A trade deal between the EU and Canada is on the brink of collapse because a Belgian region with a population of just 3.6 million opposes it.
An emotional Canadian Trade Minister Chrystia Freeland left the talks in Brussels, saying the EU was "not capable" of signing a trade agreement.
Belgium, the only country blocking accord, needed consent from the regional parliament of Wallonia.
The wide-ranging deal, seven years in the making, was to be signed next week.
Speaking outside the seat of the Walloon government, Ms Freeland told reporters: "It seems evident for me and for Canada that the European Union is not now capable of having an international accord even with a country that has values as European as Canada."
She added: "Canada is disappointed, but I think it is impossible."
It was unclear whether the EU would keep negotiating with Wallonia in coming days to solve the impasse.
At a glance: Ceta
- Negotiations began in 2009 and ended in August 2014
- The deal aims to eliminate 98% of tariffs between Canada and EU
- It includes new courts for investors, harmonised regulations, sustainable development clauses and access to public sector tenders
- The deal is opposed by various groups, including environmental activists, trade unionists and Austrian Socialists
Why is Wallonia standing in the way?
The Comprehensive Economic and Trade Agreement, or Ceta, was expected to boost bilateral trade, but Wallonia sees the accord as a threat to farmers and welfare standards.
The region has a strong socialist tradition. Its fears echo those of anti-globalisation activists, who say Ceta and deals like it give too much power to multinationals - power even to intimidate governments.
There have also been big demonstrations in several EU countries against Ceta and the TTIP trade talks with the US.
Years in the making, days to unravel - Jessica Murphy, Canada editor, BBC News
The Canada-EU trade deal was seven years in the making but it took far less time to unravel.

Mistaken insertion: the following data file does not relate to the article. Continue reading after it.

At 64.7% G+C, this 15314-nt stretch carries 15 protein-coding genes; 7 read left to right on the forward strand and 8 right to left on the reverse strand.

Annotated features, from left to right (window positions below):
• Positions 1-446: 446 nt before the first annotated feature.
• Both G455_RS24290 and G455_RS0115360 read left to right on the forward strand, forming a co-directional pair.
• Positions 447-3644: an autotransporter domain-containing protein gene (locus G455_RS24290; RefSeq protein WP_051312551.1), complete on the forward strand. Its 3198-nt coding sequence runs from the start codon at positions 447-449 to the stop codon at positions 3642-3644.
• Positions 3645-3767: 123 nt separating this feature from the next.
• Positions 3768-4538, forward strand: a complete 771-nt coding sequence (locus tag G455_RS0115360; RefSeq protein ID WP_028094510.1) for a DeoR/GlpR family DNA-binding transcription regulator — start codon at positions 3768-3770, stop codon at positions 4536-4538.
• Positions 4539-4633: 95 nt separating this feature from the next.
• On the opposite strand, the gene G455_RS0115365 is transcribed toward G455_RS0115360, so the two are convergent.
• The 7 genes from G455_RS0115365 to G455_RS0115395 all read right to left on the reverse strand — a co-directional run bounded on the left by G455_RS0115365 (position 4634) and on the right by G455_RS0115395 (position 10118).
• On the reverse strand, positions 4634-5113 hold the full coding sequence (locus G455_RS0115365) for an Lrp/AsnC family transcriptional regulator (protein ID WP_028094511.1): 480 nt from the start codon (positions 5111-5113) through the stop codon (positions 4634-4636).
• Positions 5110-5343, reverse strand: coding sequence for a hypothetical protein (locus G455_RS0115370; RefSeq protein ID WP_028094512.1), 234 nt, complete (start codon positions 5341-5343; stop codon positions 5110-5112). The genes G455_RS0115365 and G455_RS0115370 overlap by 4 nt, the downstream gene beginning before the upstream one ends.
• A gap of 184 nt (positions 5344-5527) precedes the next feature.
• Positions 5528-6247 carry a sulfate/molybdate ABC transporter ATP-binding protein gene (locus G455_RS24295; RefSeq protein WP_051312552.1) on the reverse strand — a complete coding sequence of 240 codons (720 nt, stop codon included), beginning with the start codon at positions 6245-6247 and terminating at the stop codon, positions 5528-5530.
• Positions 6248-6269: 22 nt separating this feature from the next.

Canada has been scrambling to keep Ceta together after the Walloon regional assembly in Belgium voted last week to reject it.
The deal was finalised under Canada's former Conservative government but is a major priority for the Liberals, who are under pressure to boost the country's economy.
They dispatched special envoy Pierre Pettigrew, a former cabinet minister with a wealth of experience on the international trade file, to help save the flagging agreement.
Federal Trade Minister Chrystia Freeland has met repeatedly over the past months with European leaders to shepherd it through, but with no luck.
An embarrassment for the EU - Laurence Peter, Europe analyst, BBC News
The failure to clinch the EU-Canada Ceta deal is an embarrassment for the EU. Wallonia, a region of just 3.6 million people, has all but scuppered a trade deal affecting 508 million Europeans and 36.3 million Canadians.
The European Commission says this blow does not mean that Ceta is over, but it also refuses to unpick the massive text that was agreed with Canada in 2014.
Any EU free trade deals with the US, China or India now look remote. Anti-globalisation groups, anxious to protect Europe's welfare and environmental standards, may feel they are winning the argument.
For now, any Ceta boost for small businesses and jobs has been postponed. The failure gives us a sense of how tough the Brexit talks will be, despite the UK's current alignment with its EU partners.
Failure is bad news for Brexit - Andrew Walker, economics correspondent, BBC News
One very obvious lesson from this impasse is that it is going to be difficult for the European Union to implement trade and investment deals, perhaps with anyone.
For the UK post-Brexit it suggests two contrasting implications. Negotiating a trade agreement that gives British exporters barrier free access to the EU's single market could be a huge challenge.
For sure, there will be some important differences. For the EU, Britain is a more important export market than Canada, so some EU states will have a good deal to lose from failing to agree. But securing the agreement of all of them is unlikely to be straightforward.
On the other hand, negotiating an agreement with other countries outside the EU should become easier. To put it bluntly, the British government won't need to care what the Walloon parliament, for example, thinks.